SINGAPORE will rely on the Romanian government to deal with its former charge d'affaires in Singapore, and avoid putting him through trial by media, said Foreign Affairs Minister George Yeo in Parliament yesterday.
Dr Silviu Ionescu was allegedly behind the wheel of a Romanian Embassy-owned car that mowed down three people in two hit-and-run accidents last December. One of them, Mr Tong Kok Wai, died, while the other two were injured.
Dr Ionescu returned to Romania after the incident.
Mr Yeo said: "I can fully understand the outrage many Singaporeans feel over the hit-andrun accidents and the tragic death of Mr Tong.
"However, we should never do anything that is not in keeping with due legal process nor descend into trial by media, otherwise we would weaken our own case."
A coroner's inquiry into the accidents will be conducted from next Wednesday to March 10.
In reply to Nominated Member of Parliament Calvin Cheng's question on what the Government would do to ensure that investigations would continue, Mr Yeo said that the Ministry of Foreign Affairs (MFA) has issued a diplomatic note formally requesting Dr Ionescu's return to attend the inquiry as an "interested person", but the Government "cannot force him".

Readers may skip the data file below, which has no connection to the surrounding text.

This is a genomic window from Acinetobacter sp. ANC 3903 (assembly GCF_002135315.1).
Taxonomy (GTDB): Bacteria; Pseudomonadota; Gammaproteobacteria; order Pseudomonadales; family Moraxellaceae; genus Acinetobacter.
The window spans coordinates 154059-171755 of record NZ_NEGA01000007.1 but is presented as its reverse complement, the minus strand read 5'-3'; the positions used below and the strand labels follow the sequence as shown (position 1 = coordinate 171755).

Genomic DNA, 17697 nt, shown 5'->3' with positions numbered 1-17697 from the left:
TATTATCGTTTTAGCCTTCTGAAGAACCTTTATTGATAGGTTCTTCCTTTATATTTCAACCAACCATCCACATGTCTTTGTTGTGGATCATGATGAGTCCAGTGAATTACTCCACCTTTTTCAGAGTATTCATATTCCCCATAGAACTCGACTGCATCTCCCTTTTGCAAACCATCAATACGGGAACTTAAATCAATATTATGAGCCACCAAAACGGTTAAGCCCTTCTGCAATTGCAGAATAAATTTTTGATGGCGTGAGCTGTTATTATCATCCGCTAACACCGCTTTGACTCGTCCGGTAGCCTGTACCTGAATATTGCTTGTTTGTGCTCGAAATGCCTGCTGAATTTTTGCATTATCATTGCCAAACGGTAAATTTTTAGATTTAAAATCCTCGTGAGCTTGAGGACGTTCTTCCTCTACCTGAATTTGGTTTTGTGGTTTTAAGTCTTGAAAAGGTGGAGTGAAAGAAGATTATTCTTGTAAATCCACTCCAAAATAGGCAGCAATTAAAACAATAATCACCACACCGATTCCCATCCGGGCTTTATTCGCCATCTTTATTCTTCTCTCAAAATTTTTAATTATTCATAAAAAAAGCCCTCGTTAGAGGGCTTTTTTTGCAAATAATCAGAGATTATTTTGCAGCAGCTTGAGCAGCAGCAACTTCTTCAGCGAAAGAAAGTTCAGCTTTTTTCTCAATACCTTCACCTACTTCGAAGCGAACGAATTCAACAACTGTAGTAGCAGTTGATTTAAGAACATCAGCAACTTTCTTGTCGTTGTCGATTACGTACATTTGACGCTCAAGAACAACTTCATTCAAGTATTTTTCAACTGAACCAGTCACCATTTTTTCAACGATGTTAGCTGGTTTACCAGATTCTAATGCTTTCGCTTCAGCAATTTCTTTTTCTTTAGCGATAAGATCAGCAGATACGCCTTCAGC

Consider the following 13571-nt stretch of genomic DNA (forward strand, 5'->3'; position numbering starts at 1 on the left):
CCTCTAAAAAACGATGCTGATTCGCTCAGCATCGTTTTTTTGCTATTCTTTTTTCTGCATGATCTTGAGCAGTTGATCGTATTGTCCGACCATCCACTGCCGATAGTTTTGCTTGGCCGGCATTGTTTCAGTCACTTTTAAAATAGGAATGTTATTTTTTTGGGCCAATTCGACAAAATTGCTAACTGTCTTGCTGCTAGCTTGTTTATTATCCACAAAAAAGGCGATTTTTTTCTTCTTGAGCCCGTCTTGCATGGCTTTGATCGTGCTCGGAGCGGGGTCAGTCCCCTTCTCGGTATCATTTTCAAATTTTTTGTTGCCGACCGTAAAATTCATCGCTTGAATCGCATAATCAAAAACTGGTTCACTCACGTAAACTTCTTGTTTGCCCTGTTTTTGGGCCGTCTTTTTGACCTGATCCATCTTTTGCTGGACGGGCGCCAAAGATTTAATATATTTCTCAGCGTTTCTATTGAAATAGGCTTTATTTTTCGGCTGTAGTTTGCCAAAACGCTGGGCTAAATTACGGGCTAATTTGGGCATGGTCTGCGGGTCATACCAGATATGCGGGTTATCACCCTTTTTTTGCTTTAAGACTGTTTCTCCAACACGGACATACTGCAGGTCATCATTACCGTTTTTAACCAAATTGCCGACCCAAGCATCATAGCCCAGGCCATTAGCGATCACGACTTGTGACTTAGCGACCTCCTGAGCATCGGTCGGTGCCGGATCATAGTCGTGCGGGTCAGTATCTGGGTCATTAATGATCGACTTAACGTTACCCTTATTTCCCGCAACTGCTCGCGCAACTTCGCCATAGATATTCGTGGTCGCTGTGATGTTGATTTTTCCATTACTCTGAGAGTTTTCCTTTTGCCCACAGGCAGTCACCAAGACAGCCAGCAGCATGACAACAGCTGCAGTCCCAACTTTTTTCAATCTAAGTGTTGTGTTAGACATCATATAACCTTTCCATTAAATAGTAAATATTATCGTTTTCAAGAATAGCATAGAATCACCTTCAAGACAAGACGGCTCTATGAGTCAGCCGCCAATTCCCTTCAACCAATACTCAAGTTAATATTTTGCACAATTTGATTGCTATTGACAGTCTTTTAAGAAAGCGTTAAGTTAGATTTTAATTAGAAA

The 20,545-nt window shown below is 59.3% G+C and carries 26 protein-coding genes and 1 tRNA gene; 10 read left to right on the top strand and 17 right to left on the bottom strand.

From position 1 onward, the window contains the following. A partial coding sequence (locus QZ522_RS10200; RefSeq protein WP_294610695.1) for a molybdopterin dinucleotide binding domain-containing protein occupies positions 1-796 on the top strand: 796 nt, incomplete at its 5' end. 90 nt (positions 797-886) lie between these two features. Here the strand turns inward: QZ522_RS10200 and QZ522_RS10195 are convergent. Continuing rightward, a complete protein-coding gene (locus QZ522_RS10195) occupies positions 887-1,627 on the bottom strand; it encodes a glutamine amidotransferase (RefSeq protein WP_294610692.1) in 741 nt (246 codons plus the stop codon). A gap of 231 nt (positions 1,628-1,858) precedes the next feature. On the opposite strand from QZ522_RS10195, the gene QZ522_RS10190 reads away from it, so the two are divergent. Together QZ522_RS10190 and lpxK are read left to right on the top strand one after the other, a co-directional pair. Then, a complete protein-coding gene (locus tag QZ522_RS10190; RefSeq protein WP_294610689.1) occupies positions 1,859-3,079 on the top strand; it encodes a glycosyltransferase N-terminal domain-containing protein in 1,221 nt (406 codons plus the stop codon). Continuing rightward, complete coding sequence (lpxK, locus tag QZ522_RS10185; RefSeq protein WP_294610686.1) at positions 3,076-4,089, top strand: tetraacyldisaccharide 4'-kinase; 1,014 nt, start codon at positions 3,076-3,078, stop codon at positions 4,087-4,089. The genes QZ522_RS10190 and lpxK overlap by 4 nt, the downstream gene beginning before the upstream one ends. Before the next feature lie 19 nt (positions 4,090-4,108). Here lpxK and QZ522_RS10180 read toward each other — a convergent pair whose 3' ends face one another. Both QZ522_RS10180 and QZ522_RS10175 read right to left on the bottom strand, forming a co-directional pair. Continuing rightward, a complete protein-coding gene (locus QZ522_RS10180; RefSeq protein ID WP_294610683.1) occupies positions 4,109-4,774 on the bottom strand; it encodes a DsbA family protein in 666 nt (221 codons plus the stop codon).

MFA has also asked Mr Aurelian Neagu, Romania's ambassador to Singapore, if the country could give the Singapore Government an undertaking that Dr Ionescu would be prosecuted and, if found guilty, be sentenced to a criminal penalty that is commensurate with his actions, said Mr Yeo.
He said: "We were assured by Ambassador Neagu that Romania would follow the full extent of its own law."
The Romanian Prosecutor's Office is investigating Dr Ionescu on charges of "manslaughter, unauthorised departure from a vehicle accident site, and misrepresentation", Mr Yeo said.
MFA has formally asked the Romanian Embassy to waive the immunity of its driver, Mr Marius Trusca, so that he can testify as a witness, but has yet to receive an offical reply.
It is seeking clarification for conflicting media reports about the waiver of Mr Trusca's immunity, and has yet to hear whether Dr Ionescu has been informed of its request.
"We trust that they will do so without undue delay," said Mr Yeo. It is in Singapore's interest to observe the privileges and immunities accorded by the Vienna Convention, because Singapore's diplomats enjoy them in foreign countries, he noted.
When Member of Parliament (Tampines GRC) Irene Ng asked whether the Romanian government's reassurances lacked sincerity, Mr Yeo replied: "I have no doubt that this matter would appear in the Romanian courts... So, there is due process in Singapore, there is due process in Romania...let us take this one step at a time and not speculate, because acting in haste or over-speculating may be injurious to our own case itself."